Should we always give to others even if they show no gratitude or abuse our giving? How can we give in a way that benefits both the giver and receiver?
A student writes:
“I’ve just started studying book 2 of the Living the Awakened Heart Training coursebook, ‘Trusting the Heart of Buddhism’. It says a lot about ‘dana’ or generosity, and how we should always be generous.
But what if others then take our gifts or services for granted, show no gratitude or even abuse the things we’ve given? Should we still continue to give in the same way?
This seems intuitively wrong to me. What does Buddhism teach on this point?”
Lama Shenpen replies:
For our own good, we should give anyway – even more than ever. It is just ordinary social intercourse to give to those whom we like and who treat us well. It keeps the wheels turning, so that we have good relationships all round.
It is social common sense and not to be shunned. But to give to those who show us no respect or gratitude – to give with grace and love in spite of it bringing us nothing but pain in return – that is truly giving.
Having said that, there are other angles to consider. Maybe one could do even better than simply to ‘pile coals of fire’ upon the heads of our enemies, as it were. Maybe to give in such circumstances actually makes things worse in terms of helping people.
So we have to examine our motives carefully. Sometimes, as with children, it’s better to hold back and instil in others a deeper kind of respect for the things that you wish to give them or even greater respect for yourself.
Maybe it is not good for them to treat you with such disrespect. Maybe you could give more in the end by holding back in a particular instance. So you need to open out to the whole situation and try to respond appropriately.
Another thing to consider is whether in fact you are able to be that generous. Generosity of that kind is a spiritual accomplishment that we should aspire to emulate and embody. But if we try to act as the great Bodhisattvas do, while still being very involved in our egocentric thinking, we could just end up angry and resentful, vowing never to give anything to anyone ever again, or proud and conceited about our moral superiority and so on.
Better to hold back and give what you give with good grace, aspiring to do better in the future than to react angrily or try to shame others like this. You have to judge the situation for yourself. There is no absolute right answer here that you can or you have to subscribe to.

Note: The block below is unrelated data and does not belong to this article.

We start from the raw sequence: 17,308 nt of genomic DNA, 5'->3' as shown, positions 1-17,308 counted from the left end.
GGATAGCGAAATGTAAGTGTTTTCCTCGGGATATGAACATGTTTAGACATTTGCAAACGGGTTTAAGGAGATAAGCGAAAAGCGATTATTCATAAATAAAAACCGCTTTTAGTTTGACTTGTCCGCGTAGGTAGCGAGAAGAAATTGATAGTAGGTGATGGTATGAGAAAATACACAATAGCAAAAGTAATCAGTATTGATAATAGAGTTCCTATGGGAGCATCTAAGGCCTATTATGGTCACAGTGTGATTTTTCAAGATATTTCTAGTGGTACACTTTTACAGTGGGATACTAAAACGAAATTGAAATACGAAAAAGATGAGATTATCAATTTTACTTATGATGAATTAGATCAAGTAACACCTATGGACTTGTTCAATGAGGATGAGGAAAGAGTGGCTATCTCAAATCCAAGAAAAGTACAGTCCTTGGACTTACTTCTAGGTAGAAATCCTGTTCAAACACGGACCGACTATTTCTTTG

For example, you may think that the greatest generosity is to give away everything – but if you do that, then when the next person in need comes along you have nothing to give. This applies as much to material help as to one’s own time and energy.
So there is always a choice going on. Are you going to keep back a certain amount so that you have more to give if required? Or are you going to give up to the hilt until you couldn’t give more, however much it was needed?
I think in this respect it is good to think of giving in terms of the mandala principle. You want to give in such a way that your personal mandala is being constantly replenished and able to give again and again. If you give and give until you feel exhausted and exploited, then there is nothing left but disappointment and impoverishment. That is not the basis for more generosity.
A good rule of thumb is to give for as long as you are happy to give – and to keep trying to push the limit further and further. Sometimes great Bodhisattvas are happy to give all and to give to the undeserving and to those who torment them and sometimes they feel happier not to.
When you don’t give, it’s important not to close your heart and say an inward ‘Why should I?’ Instead just give mentally from your heart with pranidhanas (wishing prayers) that you will always remember this person and help them in the future, even if you have decided not to help them particularly at this present moment.